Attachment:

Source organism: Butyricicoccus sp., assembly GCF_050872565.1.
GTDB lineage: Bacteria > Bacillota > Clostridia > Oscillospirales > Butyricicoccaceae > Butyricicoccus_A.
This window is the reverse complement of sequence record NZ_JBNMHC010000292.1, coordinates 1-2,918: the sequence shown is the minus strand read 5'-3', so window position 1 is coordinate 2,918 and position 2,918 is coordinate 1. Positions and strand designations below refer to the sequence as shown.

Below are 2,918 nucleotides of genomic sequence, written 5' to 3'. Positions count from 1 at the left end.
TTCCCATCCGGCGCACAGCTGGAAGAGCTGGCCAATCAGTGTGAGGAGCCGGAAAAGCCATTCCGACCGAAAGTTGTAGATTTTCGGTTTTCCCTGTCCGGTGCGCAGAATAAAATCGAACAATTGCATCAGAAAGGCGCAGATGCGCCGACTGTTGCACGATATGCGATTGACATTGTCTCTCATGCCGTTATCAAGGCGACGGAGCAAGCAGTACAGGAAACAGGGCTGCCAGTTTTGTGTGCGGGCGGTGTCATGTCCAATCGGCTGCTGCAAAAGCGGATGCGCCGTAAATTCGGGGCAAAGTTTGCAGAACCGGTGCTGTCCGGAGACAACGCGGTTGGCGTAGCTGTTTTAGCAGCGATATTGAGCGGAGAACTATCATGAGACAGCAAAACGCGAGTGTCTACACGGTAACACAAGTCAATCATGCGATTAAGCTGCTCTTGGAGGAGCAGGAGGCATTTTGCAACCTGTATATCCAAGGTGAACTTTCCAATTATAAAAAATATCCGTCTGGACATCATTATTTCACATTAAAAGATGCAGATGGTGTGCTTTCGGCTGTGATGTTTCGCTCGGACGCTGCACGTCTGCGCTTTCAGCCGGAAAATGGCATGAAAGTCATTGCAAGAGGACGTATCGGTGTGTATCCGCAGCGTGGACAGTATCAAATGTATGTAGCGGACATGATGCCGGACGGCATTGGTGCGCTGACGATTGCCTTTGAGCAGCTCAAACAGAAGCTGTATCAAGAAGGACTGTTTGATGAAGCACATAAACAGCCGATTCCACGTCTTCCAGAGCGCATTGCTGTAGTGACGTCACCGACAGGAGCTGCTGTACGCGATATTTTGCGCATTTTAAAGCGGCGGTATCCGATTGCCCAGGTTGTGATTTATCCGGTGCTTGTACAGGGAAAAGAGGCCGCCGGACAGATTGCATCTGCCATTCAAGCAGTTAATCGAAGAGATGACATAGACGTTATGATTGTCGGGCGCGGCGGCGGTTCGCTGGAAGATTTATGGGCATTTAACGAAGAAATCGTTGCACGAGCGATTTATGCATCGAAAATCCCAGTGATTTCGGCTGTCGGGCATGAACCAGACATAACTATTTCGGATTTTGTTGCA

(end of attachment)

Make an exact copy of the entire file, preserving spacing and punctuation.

Source organism: Butyricicoccus sp., assembly GCF_050872565.1.
GTDB lineage: Bacteria > Bacillota > Clostridia > Oscillospirales > Butyricicoccaceae > Butyricicoccus_A.
This window is the reverse complement of sequence record NZ_JBNMHC010000292.1, coordinates 1-2,918: the sequence shown is the minus strand read 5'-3', so window position 1 is coordinate 2,918 and position 2,918 is coordinate 1. Positions and strand designations below refer to the sequence as shown.

Below are 2,918 nucleotides of genomic sequence, written 5' to 3'. Positions count from 1 at the left end.
TTCCCATCCGGCGCACAGCTGGAAGAGCTGGCCAATCAGTGTGAGGAGCCGGAAAAGCCATTCCGACCGAAAGTTGTAGATTTTCGGTTTTCCCTGTCCGGTGCGCAGAATAAAATCGAACAATTGCATCAGAAAGGCGCAGATGCGCCGACTGTTGCACGATATGCGATTGACATTGTCTCTCATGCCGTTATCAAGGCGACGGAGCAAGCAGTACAGGAAACAGGGCTGCCAGTTTTGTGTGCGGGCGGTGTCATGTCCAATCGGCTGCTGCAAAAGCGGATGCGCCGTAAATTCGGGGCAAAGTTTGCAGAACCGGTGCTGTCCGGAGACAACGCGGTTGGCGTAGCTGTTTTAGCAGCGATATTGAGCGGAGAACTATCATGAGACAGCAAAACGCGAGTGTCTACACGGTAACACAAGTCAATCATGCGATTAAGCTGCTCTTGGAGGAGCAGGAGGCATTTTGCAACCTGTATATCCAAGGTGAACTTTCCAATTATAAAAAATATCCGTCTGGACATCATTATTTCACATTAAAAGATGCAGATGGTGTGCTTTCGGCTGTGATGTTTCGCTCGGACGCTGCACGTCTGCGCTTTCAGCCGGAAAATGGCATGAAAGTCATTGCAAGAGGACGTATCGGTGTGTATCCGCAGCGTGGACAGTATCAAATGTATGTAGCGGACATGATGCCGGACGGCATTGGTGCGCTGACGATTGCCTTTGAGCAGCTCAAACAGAAGCTGTATCAAGAAGGACTGTTTGATGAAGCACATAAACAGCCGATTCCACGTCTTCCAGAGCGCATTGCTGTAGTGACGTCACCGACAGGAGCTGCTGTACGCGATATTTTGCGCATTTTAAAGCGGCGGTATCCGATTGCCCAGGTTGTGATTTATCCGGTGCTTGTACAGGGAAAAGAGGCCGCCGGACAGATTGCATCTGCCATTCAAGCAGTTAATCGAAGAGATGACATAGACGTTATGATTGTCGGGCGCGGCGGCGGTTCGCTGGAAGATTTATGGGCATTTAACGAAGAAATCGTTGCACGAGCGATTTATGCATCGAAAATCCCAGTGATTTCGGCTGTCGGGCATGAACCAGACATAACTATTTCGGATTTTGTTGCA